Solar Water Distillation

Discussion in 'Designing, building, making and powering your life' started by Peter Clements, Jul 4, 2006.

  1. Peter Clements

    Peter Clements Junior Member

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    Has anyone heard of a method for solar distillation of drinking water? After reading about experiments done by the Gaviotas community in South America, where they rigged a solar hot water heater up to a distillation rig, has anyone seen some details on how it's done?
     
  2. Richard on Maui

    Richard on Maui Junior Member

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    I have seen it done once or twice Peter. Basically, a sheet of plastic is set over an evaporation pan which is filled with water. The sun heats the water up until it becomes vapour, then the vapour condenses on the plastic and runs down to gutters where it is collected. The kinds that I have seen have been setup to demonstrate that it is possible, but wouldn't be all that practical to purify water on a very large scale. but it would simply be a matter of making the unit a lot bigger I guess.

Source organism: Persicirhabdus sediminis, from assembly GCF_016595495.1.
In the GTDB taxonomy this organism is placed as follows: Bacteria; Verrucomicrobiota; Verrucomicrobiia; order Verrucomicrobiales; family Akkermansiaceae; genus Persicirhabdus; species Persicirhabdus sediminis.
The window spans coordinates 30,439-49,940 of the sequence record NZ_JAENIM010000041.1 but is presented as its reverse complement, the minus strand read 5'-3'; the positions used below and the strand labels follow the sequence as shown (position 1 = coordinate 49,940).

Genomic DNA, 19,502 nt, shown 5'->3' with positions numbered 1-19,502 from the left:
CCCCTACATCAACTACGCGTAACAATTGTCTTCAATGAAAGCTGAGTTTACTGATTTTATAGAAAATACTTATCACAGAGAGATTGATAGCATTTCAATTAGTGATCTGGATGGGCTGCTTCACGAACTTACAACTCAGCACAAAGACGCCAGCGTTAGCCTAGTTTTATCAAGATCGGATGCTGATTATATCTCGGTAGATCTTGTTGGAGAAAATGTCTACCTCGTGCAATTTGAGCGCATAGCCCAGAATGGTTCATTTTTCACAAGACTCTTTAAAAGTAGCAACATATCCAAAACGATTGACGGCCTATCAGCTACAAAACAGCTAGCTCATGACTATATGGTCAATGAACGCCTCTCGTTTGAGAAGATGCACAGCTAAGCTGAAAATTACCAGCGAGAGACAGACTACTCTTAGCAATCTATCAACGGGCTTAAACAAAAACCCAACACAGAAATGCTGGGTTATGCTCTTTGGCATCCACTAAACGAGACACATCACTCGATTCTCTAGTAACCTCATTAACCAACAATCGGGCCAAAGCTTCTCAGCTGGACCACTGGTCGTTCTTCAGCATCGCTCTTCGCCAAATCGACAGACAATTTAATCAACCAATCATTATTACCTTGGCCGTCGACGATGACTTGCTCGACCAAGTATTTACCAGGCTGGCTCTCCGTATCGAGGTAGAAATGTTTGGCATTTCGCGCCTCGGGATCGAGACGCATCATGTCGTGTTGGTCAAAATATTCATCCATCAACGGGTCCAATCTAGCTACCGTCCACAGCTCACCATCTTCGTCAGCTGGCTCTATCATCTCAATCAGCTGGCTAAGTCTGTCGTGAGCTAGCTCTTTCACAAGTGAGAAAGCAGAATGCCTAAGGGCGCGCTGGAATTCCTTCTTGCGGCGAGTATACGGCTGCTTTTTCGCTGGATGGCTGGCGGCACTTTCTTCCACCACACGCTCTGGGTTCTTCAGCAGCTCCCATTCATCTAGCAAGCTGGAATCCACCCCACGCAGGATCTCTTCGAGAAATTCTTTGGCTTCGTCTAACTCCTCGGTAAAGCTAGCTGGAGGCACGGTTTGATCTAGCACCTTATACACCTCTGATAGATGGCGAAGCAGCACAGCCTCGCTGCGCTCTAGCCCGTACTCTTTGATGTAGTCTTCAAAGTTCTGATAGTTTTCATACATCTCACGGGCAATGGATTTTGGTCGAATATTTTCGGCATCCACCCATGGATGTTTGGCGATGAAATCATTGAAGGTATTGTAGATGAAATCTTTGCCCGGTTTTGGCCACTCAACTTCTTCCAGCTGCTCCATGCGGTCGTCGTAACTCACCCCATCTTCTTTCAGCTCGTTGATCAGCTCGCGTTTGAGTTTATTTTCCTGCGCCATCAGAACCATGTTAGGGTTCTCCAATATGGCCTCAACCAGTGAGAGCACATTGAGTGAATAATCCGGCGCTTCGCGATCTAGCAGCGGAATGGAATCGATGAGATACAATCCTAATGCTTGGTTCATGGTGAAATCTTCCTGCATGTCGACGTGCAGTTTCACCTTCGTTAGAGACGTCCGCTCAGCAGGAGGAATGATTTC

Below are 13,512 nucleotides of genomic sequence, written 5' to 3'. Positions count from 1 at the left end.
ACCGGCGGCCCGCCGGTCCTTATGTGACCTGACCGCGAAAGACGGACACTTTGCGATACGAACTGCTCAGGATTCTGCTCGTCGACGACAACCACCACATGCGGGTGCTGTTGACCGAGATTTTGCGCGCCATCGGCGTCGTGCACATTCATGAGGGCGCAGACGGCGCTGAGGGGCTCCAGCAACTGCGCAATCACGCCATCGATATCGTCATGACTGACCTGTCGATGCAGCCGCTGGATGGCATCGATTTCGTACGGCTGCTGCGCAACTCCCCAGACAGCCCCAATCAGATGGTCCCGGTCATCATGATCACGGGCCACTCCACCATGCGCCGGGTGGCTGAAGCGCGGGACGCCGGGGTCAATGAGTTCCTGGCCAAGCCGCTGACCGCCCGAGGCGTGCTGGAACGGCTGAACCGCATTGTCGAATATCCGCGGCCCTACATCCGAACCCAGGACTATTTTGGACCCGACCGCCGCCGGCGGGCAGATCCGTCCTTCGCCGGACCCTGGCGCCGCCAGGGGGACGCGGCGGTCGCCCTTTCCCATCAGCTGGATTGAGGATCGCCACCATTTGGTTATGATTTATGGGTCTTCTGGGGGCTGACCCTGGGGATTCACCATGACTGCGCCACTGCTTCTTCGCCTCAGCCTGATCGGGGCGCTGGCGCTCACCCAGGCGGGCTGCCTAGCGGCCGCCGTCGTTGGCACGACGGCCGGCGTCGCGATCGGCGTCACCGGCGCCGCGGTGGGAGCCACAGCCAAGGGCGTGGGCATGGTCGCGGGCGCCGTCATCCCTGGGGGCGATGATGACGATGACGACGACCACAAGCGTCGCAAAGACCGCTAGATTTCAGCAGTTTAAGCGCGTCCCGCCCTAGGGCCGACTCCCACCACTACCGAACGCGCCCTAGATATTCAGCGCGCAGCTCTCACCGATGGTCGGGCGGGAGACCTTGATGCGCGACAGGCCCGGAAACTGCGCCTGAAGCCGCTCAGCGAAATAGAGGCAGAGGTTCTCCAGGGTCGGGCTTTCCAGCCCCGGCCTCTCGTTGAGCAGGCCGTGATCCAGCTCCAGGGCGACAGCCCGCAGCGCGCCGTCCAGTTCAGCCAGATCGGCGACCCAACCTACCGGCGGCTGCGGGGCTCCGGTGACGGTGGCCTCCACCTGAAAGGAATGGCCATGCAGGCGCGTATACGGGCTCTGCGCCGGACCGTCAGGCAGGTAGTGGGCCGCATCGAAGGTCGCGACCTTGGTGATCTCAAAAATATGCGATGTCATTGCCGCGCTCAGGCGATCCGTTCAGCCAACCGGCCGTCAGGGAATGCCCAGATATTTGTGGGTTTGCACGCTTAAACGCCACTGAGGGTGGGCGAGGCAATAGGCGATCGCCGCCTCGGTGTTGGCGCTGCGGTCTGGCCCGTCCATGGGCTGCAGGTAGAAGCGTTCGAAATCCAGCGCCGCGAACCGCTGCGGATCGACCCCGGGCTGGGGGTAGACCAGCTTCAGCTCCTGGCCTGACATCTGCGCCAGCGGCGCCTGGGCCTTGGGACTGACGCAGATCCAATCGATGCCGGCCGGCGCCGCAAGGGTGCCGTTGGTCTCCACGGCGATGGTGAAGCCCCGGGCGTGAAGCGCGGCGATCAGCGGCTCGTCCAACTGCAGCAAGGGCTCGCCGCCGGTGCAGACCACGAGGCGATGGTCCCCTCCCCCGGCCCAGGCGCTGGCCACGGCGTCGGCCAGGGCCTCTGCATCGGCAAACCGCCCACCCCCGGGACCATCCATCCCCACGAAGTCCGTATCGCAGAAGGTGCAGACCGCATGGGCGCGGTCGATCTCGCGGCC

3. christopher

    christopher Junior Member

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    Hi Peter,

    Try https://www.solaqua.com/solstilbas.html They have a few models.

    Its ot that hard. I know people who have done it here with sea water on the cayes, making salt and water.

    Good luck!

    C
     
  4. Michaelangelica

    Michaelangelica Junior Member

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    Pictures of solar stills

    If you google "Solar still" in the pictures section of Google Search Engine (use the "")you should get about 100 photos.

    I am working on a design myself.

    The Federal Government gave $150,000+ to a comapany called Eyre Enterprises in SA to market a solar still in some environmental awards a few years ago.
    They seem to have disappeared with the money and the still design.
    Anyone heard of them?
     
  5. blackash

    blackash Junior Member

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    Heard this guy on the radio national,
    He made an Solar Water Purifier
    His name is John Ward
    This is the last bit of the interview. John is talking.